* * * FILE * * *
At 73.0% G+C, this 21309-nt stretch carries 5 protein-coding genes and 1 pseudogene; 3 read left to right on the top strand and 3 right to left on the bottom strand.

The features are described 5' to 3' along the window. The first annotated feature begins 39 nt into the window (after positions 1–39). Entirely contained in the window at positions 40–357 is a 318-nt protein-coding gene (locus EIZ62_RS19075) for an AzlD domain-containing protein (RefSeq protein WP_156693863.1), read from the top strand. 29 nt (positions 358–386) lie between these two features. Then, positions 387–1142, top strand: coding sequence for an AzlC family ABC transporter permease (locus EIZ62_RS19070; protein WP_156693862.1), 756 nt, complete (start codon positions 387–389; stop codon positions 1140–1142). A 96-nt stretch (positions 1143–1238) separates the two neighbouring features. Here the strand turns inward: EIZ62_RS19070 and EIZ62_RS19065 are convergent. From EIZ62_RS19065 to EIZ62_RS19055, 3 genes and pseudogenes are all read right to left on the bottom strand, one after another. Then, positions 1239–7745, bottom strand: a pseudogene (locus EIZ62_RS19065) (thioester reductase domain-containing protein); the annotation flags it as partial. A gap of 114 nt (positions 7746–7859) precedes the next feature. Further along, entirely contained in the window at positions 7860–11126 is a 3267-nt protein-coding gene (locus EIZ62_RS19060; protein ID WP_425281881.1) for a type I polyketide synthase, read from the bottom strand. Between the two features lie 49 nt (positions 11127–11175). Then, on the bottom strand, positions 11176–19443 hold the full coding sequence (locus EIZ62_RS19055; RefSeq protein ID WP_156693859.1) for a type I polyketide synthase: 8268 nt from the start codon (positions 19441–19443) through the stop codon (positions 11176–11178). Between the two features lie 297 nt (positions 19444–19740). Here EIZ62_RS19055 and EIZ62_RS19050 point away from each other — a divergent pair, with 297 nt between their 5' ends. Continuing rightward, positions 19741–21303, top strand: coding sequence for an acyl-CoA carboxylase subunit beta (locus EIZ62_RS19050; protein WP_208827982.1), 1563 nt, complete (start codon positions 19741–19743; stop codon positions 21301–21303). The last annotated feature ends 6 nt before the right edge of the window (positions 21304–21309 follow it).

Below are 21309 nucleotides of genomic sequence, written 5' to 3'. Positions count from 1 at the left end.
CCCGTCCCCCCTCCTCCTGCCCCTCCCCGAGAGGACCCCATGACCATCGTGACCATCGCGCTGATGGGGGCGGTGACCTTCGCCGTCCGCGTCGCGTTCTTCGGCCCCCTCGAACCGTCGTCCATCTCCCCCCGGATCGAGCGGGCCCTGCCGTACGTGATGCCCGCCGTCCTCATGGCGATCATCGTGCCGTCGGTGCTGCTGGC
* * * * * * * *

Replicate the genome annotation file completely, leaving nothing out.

At 73.0% G+C, this 21309-nt stretch carries 5 protein-coding genes and 1 pseudogene; 3 read left to right on the top strand and 3 right to left on the bottom strand.

The features are described 5' to 3' along the window. The first annotated feature begins 39 nt into the window (after positions 1–39). Entirely contained in the window at positions 40–357 is a 318-nt protein-coding gene (locus EIZ62_RS19075) for an AzlD domain-containing protein (RefSeq protein WP_156693863.1), read from the top strand. 29 nt (positions 358–386) lie between these two features. Then, positions 387–1142, top strand: coding sequence for an AzlC family ABC transporter permease (locus EIZ62_RS19070; protein WP_156693862.1), 756 nt, complete (start codon positions 387–389; stop codon positions 1140–1142). A 96-nt stretch (positions 1143–1238) separates the two neighbouring features. Here the strand turns inward: EIZ62_RS19070 and EIZ62_RS19065 are convergent. From EIZ62_RS19065 to EIZ62_RS19055, 3 genes and pseudogenes are all read right to left on the bottom strand, one after another. Then, positions 1239–7745, bottom strand: a pseudogene (locus EIZ62_RS19065) (thioester reductase domain-containing protein); the annotation flags it as partial. A gap of 114 nt (positions 7746–7859) precedes the next feature. Further along, entirely contained in the window at positions 7860–11126 is a 3267-nt protein-coding gene (locus EIZ62_RS19060; protein ID WP_425281881.1) for a type I polyketide synthase, read from the bottom strand. Between the two features lie 49 nt (positions 11127–11175). Then, on the bottom strand, positions 11176–19443 hold the full coding sequence (locus EIZ62_RS19055; RefSeq protein ID WP_156693859.1) for a type I polyketide synthase: 8268 nt from the start codon (positions 19441–19443) through the stop codon (positions 11176–11178). Between the two features lie 297 nt (positions 19444–19740). Here EIZ62_RS19055 and EIZ62_RS19050 point away from each other — a divergent pair, with 297 nt between their 5' ends. Continuing rightward, positions 19741–21303, top strand: coding sequence for an acyl-CoA carboxylase subunit beta (locus EIZ62_RS19050; protein WP_208827982.1), 1563 nt, complete (start codon positions 19741–19743; stop codon positions 21301–21303). The last annotated feature ends 6 nt before the right edge of the window (positions 21304–21309 follow it).

Below are 21309 nucleotides of genomic sequence, written 5' to 3'. Positions count from 1 at the left end.
CCCGTCCCCCCTCCTCCTGCCCCTCCCCGAGAGGACCCCATGACCATCGTGACCATCGCGCTGATGGGGGCGGTGACCTTCGCCGTCCGCGTCGCGTTCTTCGGCCCCCTCGAACCGTCGTCCATCTCCCCCCGGATCGAGCGGGCCCTGCCGTACGTGATGCCCGCCGTCCTCATGGCGATCATCGTGCCGTCGGTGCTGCTGGC